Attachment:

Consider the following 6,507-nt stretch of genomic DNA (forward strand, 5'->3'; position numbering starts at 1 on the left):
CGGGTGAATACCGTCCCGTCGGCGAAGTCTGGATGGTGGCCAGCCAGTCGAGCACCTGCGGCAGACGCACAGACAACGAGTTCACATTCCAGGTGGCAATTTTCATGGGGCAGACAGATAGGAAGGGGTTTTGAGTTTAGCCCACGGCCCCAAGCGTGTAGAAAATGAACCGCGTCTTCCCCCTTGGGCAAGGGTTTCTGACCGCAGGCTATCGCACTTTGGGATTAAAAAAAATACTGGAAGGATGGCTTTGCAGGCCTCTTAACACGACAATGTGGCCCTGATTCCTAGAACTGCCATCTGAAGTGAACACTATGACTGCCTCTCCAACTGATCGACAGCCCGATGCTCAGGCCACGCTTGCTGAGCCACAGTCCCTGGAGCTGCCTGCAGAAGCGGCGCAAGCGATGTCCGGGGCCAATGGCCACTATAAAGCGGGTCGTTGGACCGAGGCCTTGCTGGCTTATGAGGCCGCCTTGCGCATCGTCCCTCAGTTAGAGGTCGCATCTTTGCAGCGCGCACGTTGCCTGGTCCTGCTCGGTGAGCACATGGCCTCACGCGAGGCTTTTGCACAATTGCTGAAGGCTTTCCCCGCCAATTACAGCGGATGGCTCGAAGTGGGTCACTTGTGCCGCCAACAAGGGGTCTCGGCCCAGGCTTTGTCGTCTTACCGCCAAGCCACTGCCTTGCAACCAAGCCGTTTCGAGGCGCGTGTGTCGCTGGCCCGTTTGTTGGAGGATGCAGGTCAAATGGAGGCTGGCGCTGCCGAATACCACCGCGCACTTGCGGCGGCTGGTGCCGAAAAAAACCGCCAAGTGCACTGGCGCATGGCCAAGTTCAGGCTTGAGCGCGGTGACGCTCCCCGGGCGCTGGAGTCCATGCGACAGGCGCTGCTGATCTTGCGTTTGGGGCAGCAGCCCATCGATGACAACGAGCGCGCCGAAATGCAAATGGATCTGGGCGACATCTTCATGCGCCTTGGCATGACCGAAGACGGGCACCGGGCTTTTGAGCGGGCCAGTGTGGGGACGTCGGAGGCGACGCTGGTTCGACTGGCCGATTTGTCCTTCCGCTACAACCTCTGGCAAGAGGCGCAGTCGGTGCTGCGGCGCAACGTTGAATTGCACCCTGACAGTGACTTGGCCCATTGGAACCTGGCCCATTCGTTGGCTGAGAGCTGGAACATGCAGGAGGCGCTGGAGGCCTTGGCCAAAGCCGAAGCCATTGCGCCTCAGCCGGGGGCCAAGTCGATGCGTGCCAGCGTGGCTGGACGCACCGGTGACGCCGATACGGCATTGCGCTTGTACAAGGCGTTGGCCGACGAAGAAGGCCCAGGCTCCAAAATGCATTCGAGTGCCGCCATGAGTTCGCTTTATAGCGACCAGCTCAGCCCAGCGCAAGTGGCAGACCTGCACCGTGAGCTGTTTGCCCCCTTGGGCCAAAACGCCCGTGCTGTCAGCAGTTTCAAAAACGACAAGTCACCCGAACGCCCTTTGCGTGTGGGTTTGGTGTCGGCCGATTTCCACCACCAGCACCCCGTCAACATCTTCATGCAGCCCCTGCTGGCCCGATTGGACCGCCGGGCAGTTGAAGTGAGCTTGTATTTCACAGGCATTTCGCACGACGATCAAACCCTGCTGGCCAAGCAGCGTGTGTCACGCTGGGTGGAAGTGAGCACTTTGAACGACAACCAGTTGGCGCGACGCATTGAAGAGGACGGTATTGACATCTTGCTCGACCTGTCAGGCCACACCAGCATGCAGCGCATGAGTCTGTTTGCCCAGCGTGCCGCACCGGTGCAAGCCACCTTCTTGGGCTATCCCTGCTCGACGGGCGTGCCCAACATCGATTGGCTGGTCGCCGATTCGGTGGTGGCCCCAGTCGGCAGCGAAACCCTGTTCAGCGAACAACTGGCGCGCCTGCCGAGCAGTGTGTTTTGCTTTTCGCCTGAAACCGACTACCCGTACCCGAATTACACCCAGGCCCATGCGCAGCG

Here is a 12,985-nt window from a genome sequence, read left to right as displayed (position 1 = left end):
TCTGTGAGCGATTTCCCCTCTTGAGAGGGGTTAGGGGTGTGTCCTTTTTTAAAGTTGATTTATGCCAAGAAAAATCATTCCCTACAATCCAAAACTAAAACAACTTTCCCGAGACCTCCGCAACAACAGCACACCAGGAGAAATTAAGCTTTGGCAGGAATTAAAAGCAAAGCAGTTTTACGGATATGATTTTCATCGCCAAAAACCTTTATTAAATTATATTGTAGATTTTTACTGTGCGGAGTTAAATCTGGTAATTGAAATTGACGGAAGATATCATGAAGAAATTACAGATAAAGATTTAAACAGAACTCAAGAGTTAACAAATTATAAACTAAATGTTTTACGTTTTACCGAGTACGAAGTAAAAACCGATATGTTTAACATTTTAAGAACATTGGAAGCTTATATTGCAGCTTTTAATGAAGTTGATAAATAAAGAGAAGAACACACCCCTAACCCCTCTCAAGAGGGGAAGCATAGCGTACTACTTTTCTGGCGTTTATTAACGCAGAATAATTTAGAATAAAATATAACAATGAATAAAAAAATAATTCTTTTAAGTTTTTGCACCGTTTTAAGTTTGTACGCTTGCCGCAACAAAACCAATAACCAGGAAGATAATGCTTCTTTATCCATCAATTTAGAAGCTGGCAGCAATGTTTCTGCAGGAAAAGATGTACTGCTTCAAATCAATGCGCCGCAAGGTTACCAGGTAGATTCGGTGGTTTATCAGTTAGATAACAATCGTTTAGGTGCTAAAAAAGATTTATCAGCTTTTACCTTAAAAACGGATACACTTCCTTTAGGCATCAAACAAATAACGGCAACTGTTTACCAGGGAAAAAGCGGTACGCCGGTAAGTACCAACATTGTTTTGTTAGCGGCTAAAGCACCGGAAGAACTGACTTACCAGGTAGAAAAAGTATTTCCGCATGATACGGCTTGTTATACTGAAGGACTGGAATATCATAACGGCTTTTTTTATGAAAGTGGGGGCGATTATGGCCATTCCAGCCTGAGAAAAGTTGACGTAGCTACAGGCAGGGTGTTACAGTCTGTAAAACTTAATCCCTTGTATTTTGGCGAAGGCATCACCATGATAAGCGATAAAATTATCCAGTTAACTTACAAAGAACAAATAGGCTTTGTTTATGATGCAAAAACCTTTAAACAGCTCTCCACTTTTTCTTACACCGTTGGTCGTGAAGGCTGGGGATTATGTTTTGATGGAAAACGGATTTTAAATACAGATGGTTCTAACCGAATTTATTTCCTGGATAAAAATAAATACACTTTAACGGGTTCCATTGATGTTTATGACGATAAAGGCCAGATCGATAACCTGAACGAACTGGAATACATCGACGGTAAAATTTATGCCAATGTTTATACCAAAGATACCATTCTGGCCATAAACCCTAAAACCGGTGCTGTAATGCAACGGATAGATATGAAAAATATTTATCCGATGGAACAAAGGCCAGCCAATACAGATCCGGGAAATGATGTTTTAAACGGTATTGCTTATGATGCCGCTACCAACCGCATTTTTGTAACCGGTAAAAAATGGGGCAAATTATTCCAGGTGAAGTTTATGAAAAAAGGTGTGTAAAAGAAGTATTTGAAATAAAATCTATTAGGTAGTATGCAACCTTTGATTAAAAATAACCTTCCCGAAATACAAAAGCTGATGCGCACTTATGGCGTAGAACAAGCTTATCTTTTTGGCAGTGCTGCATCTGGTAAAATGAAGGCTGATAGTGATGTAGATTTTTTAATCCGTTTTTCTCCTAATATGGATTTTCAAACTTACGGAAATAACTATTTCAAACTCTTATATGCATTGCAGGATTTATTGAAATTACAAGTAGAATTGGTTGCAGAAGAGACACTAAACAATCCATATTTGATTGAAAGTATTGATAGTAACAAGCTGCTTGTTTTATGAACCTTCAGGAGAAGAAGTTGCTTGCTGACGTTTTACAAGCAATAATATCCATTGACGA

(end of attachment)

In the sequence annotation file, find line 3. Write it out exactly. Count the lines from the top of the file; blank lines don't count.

Here is a 12,985-nt window from a genome sequence, read left to right as displayed (position 1 = left end):